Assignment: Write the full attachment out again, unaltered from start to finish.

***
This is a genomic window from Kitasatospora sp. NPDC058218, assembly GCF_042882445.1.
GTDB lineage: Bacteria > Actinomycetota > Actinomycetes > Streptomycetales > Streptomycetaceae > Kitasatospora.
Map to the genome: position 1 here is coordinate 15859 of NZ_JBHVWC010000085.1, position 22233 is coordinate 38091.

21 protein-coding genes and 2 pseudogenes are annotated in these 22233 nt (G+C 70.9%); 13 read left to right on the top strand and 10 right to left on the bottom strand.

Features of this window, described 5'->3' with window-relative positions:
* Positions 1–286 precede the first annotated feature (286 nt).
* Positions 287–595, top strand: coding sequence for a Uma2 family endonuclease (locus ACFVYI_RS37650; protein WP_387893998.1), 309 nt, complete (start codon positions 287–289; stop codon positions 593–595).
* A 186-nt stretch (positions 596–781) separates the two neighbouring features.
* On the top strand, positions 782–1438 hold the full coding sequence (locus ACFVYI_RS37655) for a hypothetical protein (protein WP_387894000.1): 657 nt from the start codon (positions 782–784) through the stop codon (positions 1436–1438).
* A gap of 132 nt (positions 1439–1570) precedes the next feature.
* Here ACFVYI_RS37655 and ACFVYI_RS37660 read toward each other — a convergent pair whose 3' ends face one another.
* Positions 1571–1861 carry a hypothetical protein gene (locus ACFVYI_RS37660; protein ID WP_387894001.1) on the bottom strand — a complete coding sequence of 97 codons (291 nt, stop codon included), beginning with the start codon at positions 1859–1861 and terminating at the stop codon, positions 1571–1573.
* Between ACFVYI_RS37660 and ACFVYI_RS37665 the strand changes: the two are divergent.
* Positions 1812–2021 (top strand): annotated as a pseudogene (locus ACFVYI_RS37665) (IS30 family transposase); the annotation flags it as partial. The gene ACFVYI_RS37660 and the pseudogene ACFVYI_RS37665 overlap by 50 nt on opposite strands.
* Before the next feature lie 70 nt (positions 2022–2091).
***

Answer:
This is a genomic window from Kitasatospora sp. NPDC058218, assembly GCF_042882445.1.
GTDB lineage: Bacteria > Actinomycetota > Actinomycetes > Streptomycetales > Streptomycetaceae > Kitasatospora.
Map to the genome: position 1 here is coordinate 15859 of NZ_JBHVWC010000085.1, position 22233 is coordinate 38091.

21 protein-coding genes and 2 pseudogenes are annotated in these 22233 nt (G+C 70.9%); 13 read left to right on the top strand and 10 right to left on the bottom strand.

Features of this window, described 5'->3' with window-relative positions:
* Positions 1–286 precede the first annotated feature (286 nt).
* Positions 287–595, top strand: coding sequence for a Uma2 family endonuclease (locus ACFVYI_RS37650; protein WP_387893998.1), 309 nt, complete (start codon positions 287–289; stop codon positions 593–595).
* A 186-nt stretch (positions 596–781) separates the two neighbouring features.
* On the top strand, positions 782–1438 hold the full coding sequence (locus ACFVYI_RS37655) for a hypothetical protein (protein WP_387894000.1): 657 nt from the start codon (positions 782–784) through the stop codon (positions 1436–1438).
* A gap of 132 nt (positions 1439–1570) precedes the next feature.
* Here ACFVYI_RS37655 and ACFVYI_RS37660 read toward each other — a convergent pair whose 3' ends face one another.
* Positions 1571–1861 carry a hypothetical protein gene (locus ACFVYI_RS37660; protein ID WP_387894001.1) on the bottom strand — a complete coding sequence of 97 codons (291 nt, stop codon included), beginning with the start codon at positions 1859–1861 and terminating at the stop codon, positions 1571–1573.
* Between ACFVYI_RS37660 and ACFVYI_RS37665 the strand changes: the two are divergent.
* Positions 1812–2021 (top strand): annotated as a pseudogene (locus ACFVYI_RS37665) (IS30 family transposase); the annotation flags it as partial. The gene ACFVYI_RS37660 and the pseudogene ACFVYI_RS37665 overlap by 50 nt on opposite strands.
* Before the next feature lie 70 nt (positions 2022–2091).